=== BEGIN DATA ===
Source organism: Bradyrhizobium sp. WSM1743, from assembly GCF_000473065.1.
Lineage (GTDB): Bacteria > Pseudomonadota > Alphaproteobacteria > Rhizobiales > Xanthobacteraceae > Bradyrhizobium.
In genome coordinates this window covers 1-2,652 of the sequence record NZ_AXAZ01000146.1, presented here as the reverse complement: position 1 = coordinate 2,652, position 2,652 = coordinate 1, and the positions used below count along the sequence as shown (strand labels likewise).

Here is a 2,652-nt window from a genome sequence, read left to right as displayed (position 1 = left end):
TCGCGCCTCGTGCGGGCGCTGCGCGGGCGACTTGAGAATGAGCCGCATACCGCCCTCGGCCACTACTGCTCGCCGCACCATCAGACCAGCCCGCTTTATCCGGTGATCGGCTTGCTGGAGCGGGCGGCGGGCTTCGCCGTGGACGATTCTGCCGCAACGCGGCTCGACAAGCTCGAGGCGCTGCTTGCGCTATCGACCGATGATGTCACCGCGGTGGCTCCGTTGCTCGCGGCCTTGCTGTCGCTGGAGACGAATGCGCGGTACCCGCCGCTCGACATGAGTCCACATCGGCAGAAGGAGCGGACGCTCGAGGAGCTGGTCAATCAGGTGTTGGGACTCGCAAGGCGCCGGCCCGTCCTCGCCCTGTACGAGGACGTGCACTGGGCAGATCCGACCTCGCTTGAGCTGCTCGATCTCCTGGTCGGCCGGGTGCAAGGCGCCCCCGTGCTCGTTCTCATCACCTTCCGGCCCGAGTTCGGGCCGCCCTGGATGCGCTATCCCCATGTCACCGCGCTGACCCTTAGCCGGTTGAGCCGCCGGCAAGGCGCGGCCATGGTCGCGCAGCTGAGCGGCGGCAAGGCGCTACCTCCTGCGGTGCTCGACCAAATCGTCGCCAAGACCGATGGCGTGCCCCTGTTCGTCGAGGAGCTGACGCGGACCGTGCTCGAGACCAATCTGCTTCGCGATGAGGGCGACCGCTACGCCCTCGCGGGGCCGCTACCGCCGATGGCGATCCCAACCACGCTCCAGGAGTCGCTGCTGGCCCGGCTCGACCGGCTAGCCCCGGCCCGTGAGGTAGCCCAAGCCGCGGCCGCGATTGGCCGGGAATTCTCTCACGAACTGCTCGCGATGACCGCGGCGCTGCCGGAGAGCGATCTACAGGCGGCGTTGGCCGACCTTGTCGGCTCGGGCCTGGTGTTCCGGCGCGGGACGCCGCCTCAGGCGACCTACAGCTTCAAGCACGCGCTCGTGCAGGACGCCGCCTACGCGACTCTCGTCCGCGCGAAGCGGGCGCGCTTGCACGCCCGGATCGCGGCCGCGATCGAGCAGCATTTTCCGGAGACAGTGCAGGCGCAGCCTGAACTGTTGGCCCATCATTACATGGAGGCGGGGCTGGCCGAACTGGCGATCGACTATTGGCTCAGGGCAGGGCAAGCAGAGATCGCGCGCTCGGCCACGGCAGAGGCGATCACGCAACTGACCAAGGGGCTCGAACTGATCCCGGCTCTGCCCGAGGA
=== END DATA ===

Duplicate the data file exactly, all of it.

Source organism: Bradyrhizobium sp. WSM1743, from assembly GCF_000473065.1.
Lineage (GTDB): Bacteria > Pseudomonadota > Alphaproteobacteria > Rhizobiales > Xanthobacteraceae > Bradyrhizobium.
In genome coordinates this window covers 1-2,652 of the sequence record NZ_AXAZ01000146.1, presented here as the reverse complement: position 1 = coordinate 2,652, position 2,652 = coordinate 1, and the positions used below count along the sequence as shown (strand labels likewise).

Here is a 2,652-nt window from a genome sequence, read left to right as displayed (position 1 = left end):
TCGCGCCTCGTGCGGGCGCTGCGCGGGCGACTTGAGAATGAGCCGCATACCGCCCTCGGCCACTACTGCTCGCCGCACCATCAGACCAGCCCGCTTTATCCGGTGATCGGCTTGCTGGAGCGGGCGGCGGGCTTCGCCGTGGACGATTCTGCCGCAACGCGGCTCGACAAGCTCGAGGCGCTGCTTGCGCTATCGACCGATGATGTCACCGCGGTGGCTCCGTTGCTCGCGGCCTTGCTGTCGCTGGAGACGAATGCGCGGTACCCGCCGCTCGACATGAGTCCACATCGGCAGAAGGAGCGGACGCTCGAGGAGCTGGTCAATCAGGTGTTGGGACTCGCAAGGCGCCGGCCCGTCCTCGCCCTGTACGAGGACGTGCACTGGGCAGATCCGACCTCGCTTGAGCTGCTCGATCTCCTGGTCGGCCGGGTGCAAGGCGCCCCCGTGCTCGTTCTCATCACCTTCCGGCCCGAGTTCGGGCCGCCCTGGATGCGCTATCCCCATGTCACCGCGCTGACCCTTAGCCGGTTGAGCCGCCGGCAAGGCGCGGCCATGGTCGCGCAGCTGAGCGGCGGCAAGGCGCTACCTCCTGCGGTGCTCGACCAAATCGTCGCCAAGACCGATGGCGTGCCCCTGTTCGTCGAGGAGCTGACGCGGACCGTGCTCGAGACCAATCTGCTTCGCGATGAGGGCGACCGCTACGCCCTCGCGGGGCCGCTACCGCCGATGGCGATCCCAACCACGCTCCAGGAGTCGCTGCTGGCCCGGCTCGACCGGCTAGCCCCGGCCCGTGAGGTAGCCCAAGCCGCGGCCGCGATTGGCCGGGAATTCTCTCACGAACTGCTCGCGATGACCGCGGCGCTGCCGGAGAGCGATCTACAGGCGGCGTTGGCCGACCTTGTCGGCTCGGGCCTGGTGTTCCGGCGCGGGACGCCGCCTCAGGCGACCTACAGCTTCAAGCACGCGCTCGTGCAGGACGCCGCCTACGCGACTCTCGTCCGCGCGAAGCGGGCGCGCTTGCACGCCCGGATCGCGGCCGCGATCGAGCAGCATTTTCCGGAGACAGTGCAGGCGCAGCCTGAACTGTTGGCCCATCATTACATGGAGGCGGGGCTGGCCGAACTGGCGATCGACTATTGGCTCAGGGCAGGGCAAGCAGAGATCGCGCGCTCGGCCACGGCAGAGGCGATCACGCAACTGACCAAGGGGCTCGAACTGATCCCGGCTCTGCCCGAGGA